An empty Montreal-Pierre Elliott Trudeau International Airport is seen on April 14, 2020. Air Canada, which announced Tuesday it was laying off 1,500 more employees, suffered close to a 90 per cent drop in ticket sales in 2020. (THE CANADIAN PRESS/Ryan Remiorz)

Air Canada–again–cuts jobs and suspends routes

Air Canada, the country’s largest airline, is cutting 1,500 more jobs.

It’s the latest economic body blow for a company–and its employees–that has already seen its workforce halved as it tries to cope with the ill-effects of the COVID-19 pandemic, including increased restrictions and massively decreased bookings.

Air Canada said Tuesday that 17 temporary route suspensions will begin next Thursday, Feb. 18.

They are scheduled to last until at least April 30.

Air Canada planes sit on the tarmac at Pearson International airport during the COVID-19 pandemic in Toronto on Oct. 14, 2020. (THE CANADIAN PRESS/Nathan Denette)

Affected travellers, Air Canada said, will be offered ‘a variety of options,’ such as ‘alternative routes.’   

It did not say if refunds would be offered.

According to the International Air Transport Association, global travel demand hit its lowest level ever in 2020–falling by 65.9 per cent compared to 2019. 

Air Canada reported in November it lost $3.4-billion in the first nine months of 2020 as ticket sales fell by almost 90 per cent.

And it has now laid off more than half of the 38,000 employees working at the company at the beginning last last year.

In May, the airline laid off 20,000 workers.

In January, cuts to regional routes cost 1,700 more jobs.

An Air Canada worker cleans a ticketing station at Pearson International Airport in Toronto on April 8, 2020. The airline has now laid off more than half of the 38,000 employees who working at the company this time last year. (THE CANADIAN PRESS/Nathan Denette)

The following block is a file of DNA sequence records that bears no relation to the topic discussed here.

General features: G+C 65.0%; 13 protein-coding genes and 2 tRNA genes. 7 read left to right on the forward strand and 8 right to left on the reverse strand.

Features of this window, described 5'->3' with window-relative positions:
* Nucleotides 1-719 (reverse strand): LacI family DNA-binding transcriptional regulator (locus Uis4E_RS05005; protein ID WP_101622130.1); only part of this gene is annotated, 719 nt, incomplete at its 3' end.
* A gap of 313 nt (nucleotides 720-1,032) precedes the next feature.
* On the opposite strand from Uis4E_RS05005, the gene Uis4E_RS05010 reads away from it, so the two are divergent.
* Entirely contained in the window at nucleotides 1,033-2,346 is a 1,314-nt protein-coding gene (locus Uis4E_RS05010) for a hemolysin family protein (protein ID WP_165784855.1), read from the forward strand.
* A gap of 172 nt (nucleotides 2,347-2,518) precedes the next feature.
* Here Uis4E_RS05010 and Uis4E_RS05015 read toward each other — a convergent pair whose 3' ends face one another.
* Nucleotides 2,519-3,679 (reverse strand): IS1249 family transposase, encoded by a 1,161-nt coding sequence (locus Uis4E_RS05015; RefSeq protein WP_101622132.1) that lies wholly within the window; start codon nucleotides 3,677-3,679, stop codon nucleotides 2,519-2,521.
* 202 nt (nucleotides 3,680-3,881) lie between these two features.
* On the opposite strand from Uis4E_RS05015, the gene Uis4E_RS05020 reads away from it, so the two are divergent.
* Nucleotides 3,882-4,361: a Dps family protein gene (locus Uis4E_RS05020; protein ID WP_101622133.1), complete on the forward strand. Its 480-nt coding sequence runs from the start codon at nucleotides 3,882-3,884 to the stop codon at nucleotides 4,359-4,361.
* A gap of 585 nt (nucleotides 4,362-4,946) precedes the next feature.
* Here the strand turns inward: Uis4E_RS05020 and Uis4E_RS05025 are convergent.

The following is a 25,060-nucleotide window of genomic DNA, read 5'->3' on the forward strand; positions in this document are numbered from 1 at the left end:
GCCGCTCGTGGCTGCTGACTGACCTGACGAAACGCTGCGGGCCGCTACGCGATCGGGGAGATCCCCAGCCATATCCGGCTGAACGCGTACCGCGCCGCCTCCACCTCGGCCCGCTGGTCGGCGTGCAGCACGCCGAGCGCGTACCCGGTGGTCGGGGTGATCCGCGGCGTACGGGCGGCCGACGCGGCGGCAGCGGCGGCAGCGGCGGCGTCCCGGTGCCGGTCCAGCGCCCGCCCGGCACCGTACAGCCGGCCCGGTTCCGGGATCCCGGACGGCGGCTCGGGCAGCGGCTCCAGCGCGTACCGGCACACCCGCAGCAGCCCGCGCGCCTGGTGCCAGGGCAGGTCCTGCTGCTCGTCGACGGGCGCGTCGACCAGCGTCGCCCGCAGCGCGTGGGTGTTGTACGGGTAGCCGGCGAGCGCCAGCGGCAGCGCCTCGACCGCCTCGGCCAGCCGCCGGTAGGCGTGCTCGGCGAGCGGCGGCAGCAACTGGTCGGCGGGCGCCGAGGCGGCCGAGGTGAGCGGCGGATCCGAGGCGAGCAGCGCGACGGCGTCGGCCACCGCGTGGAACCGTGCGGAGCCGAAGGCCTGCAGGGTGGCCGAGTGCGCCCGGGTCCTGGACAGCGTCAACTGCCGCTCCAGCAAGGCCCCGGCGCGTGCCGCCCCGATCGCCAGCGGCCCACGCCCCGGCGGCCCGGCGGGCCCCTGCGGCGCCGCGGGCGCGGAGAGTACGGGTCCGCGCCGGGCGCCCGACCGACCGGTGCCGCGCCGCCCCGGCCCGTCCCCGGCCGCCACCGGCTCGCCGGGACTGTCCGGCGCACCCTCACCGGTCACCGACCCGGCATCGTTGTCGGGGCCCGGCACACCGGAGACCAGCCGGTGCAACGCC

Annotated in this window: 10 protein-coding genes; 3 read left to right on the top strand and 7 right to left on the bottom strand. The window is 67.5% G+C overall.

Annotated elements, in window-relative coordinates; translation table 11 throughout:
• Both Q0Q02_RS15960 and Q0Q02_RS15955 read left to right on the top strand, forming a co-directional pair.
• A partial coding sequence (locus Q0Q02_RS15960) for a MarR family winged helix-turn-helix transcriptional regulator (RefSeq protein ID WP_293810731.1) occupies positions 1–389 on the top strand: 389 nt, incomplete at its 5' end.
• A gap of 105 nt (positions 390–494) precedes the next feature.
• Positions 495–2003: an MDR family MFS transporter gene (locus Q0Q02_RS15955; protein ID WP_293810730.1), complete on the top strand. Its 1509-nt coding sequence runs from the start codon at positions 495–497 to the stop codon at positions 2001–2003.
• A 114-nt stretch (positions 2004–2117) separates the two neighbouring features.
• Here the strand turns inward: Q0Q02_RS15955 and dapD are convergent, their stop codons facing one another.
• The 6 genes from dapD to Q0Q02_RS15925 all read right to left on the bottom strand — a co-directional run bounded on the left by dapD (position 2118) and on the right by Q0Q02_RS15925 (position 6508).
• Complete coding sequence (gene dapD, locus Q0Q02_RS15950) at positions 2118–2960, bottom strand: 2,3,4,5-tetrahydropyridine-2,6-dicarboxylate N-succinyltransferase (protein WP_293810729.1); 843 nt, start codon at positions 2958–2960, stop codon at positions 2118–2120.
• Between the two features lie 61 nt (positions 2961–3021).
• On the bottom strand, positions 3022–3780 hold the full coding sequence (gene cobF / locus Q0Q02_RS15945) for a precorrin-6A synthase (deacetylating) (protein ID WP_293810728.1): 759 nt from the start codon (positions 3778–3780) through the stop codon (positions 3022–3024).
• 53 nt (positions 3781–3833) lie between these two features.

Another 80 jobs were lost last week when Air Canada announced it was suspending all flights on its low-cost Rouge subsidiary, as of Monday.

The latest route suspensions are among dozens Air Canada has implemented since the summer. 

Last month, Air Canada and three other domestic carriers–Sunwing, WestJet, and Air Transat–agreed to the federal government’s request to suspend air service to Mexico and Carribean destinations until April 30.

That announcement came the day Prime Minister Justin Trudeau announced that travellers returning to Canada would have to quarantine in hotels at their own expense. 

“This is due to the federal government’s introduction of a mandatory quarantine on arrival as well as the continued suspension of flights to Mexico and the Caribbean,” the airline’s largest union, CUPE, said.

“We appreciate the need for measures to prevent the spread of new variants of COVID-19 in Canada,” said Wesley Lesosky, who represents the Air Canada component of CUPE, told the CBC’s Pete Evans.

“But restrictions have to be accompanied by solutions.”

With files from CBC News (Pete Evans), The Canadian Press, RCI

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